In his terrific biography of J.C. Ryle, Prepared to Stand Alone, Iain Murray quotes Ryle on the dangers of an aversion to “dogma” or doctrine among the ministers of the Church of England in his day. He likened this to ‘Jelly-fish Christianity,’ saying that it was,
“without bone, or muscle, or power. . . . We have hundreds of ‘jelly-fish’ clergymen, who seem not to have a single bone in their body of divinity [i.e. their doctrine]. . . . We have thousands of ‘jelly-fish’ sermons preached every year, sermons without an edge, or a point, or a corner, smooth as billiard balls, awakening no sinner, and edifying no saint.” (p.186)
Ryle penned these words in the late 19th century (!), but they seem as timely and relevant in our day as ever. (Take heart, such things were not invented in our day!)
If you think about it, there are not many biblical doctrines which unbelievers (or even nominal Christians) are not likely to take offense at hearing. Scoffers, skeptics, and sometimes even professing believers often bristle at the most basic doctrines that are taught in the Bible – creation, providence, the Fall, depravity, sin, hell, the cross of Christ, substitutionary atonement, the resurrection, the judgment – just to name a handful. These things are no doubt repugnant to many, and always have been. But those doctrines and many others are found throughout Scripture, and so they must be clearly preached and taught.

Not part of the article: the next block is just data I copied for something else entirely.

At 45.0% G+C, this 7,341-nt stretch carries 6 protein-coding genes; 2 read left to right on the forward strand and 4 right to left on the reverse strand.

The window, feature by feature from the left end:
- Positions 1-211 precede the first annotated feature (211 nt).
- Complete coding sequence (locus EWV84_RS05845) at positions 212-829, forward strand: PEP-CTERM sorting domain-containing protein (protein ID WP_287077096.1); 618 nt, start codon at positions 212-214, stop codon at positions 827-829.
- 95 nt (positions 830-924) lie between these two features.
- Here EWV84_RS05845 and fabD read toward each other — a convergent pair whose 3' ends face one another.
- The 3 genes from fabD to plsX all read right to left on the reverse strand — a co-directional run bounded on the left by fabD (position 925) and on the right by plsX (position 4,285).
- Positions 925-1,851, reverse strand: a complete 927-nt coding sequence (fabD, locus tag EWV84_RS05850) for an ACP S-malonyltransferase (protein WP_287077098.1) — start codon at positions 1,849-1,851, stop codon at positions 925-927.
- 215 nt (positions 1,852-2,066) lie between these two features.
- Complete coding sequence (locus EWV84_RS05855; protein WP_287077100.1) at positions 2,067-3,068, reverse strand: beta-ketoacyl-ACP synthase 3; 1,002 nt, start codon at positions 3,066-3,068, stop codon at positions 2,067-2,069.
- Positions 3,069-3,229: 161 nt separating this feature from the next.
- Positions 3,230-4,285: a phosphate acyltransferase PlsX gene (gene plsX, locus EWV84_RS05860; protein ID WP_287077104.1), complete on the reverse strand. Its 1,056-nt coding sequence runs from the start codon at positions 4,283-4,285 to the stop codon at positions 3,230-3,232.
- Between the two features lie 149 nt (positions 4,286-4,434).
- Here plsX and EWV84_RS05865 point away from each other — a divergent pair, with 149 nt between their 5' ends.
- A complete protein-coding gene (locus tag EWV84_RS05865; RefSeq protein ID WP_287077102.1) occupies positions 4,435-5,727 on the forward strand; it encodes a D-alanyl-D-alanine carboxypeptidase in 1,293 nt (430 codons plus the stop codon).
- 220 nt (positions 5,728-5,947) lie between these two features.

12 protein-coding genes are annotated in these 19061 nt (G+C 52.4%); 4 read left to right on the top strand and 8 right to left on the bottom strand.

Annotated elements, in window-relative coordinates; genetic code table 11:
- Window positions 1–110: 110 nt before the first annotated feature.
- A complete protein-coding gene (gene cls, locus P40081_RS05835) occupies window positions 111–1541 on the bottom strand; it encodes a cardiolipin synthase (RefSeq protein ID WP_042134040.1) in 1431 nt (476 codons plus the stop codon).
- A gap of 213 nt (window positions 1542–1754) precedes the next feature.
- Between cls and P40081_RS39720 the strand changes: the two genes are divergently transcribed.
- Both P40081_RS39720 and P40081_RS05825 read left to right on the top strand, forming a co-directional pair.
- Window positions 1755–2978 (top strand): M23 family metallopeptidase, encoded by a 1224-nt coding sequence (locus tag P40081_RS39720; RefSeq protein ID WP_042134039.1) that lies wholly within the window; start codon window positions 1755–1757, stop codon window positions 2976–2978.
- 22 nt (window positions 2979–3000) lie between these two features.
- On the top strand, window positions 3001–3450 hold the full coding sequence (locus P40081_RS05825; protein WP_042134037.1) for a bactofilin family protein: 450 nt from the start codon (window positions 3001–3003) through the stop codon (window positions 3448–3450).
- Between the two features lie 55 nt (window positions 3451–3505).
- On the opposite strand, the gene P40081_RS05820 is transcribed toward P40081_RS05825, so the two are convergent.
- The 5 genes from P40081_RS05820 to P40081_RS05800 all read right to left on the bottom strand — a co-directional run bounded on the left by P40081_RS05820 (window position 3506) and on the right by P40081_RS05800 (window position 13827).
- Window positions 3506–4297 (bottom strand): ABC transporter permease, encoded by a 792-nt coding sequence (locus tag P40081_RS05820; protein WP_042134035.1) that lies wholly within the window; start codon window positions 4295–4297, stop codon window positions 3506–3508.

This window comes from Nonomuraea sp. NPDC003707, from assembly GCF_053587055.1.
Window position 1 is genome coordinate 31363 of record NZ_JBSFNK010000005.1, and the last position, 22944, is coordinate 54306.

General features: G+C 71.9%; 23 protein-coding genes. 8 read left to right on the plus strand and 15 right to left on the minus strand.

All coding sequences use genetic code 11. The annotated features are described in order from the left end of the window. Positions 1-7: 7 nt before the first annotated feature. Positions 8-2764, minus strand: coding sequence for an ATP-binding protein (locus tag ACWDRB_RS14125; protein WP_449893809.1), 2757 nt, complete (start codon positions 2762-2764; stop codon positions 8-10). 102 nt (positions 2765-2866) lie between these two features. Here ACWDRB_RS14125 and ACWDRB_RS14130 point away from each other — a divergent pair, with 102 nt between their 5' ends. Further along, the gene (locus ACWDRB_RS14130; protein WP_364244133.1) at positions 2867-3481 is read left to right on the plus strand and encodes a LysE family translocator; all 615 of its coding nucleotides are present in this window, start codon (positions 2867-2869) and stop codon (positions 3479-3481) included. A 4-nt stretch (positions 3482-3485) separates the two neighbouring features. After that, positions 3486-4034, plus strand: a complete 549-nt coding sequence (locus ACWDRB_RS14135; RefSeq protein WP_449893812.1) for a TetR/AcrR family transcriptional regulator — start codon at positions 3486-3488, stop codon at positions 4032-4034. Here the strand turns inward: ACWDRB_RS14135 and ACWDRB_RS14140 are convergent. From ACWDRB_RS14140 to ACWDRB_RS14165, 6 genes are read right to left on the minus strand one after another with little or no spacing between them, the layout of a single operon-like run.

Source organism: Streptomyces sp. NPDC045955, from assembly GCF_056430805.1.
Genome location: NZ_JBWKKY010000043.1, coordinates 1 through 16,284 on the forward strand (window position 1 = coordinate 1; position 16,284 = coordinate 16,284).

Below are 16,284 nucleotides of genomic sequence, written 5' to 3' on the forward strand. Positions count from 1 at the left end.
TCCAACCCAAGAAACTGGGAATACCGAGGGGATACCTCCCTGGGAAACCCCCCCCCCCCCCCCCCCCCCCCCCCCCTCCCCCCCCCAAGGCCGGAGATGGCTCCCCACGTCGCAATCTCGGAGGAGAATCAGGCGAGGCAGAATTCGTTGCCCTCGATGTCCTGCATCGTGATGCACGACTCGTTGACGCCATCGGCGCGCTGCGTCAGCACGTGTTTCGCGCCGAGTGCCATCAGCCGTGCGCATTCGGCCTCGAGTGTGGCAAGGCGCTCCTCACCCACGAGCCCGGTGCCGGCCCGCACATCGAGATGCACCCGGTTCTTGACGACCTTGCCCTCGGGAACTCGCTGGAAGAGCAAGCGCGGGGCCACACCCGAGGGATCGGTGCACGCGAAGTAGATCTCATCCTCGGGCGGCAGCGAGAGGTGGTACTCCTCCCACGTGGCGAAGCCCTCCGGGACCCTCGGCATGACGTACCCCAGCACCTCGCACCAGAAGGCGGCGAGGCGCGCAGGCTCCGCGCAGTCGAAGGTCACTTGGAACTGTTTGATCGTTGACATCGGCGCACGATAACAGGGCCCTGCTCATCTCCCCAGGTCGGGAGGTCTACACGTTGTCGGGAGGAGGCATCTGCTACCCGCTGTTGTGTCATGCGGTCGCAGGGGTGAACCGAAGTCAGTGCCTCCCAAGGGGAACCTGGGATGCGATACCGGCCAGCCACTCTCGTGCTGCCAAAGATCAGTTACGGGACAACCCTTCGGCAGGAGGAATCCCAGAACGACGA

The temptation toward “smooth” preaching is ever-present, and probably always has been. Such sermons are no doubt designed to be pleasing to the ears of the hearers and to avoid offense at all costs. But such sermons, as Ryle observed, awaken no sinner and edify no saint. As Paul told Timothy,
“I charge you in the presence of God and of Christ Jesus, who is to judge the living and the dead, and by his appearing and his kingdom: preach the word; be ready in season and out of season; reprove, rebuke, and exhort, with complete patience and teaching. For the time is coming when people will not endure sound teaching, but having itching ears they will accumulate for themselves teachers to suit their own passions, and will turn away from listening to the truth and wander off into myths. (2 Timothy 4:1-4, ESV)
People who have “itching ears” will tend to refuse to “endure sound teaching” and “turn away from listening to the truth” (v.4), but Paul says here that this is actually all the more reason to “preach the Word” (v.2)!
May the Lord Jesus Christ, the one true Head of His church, be pleased to once again raise up a godly generation of ministers – men who have spines of steel in their doctrine and doctrine in their preaching. And may the Lord use such preaching to awaken many sinners and edify the saints!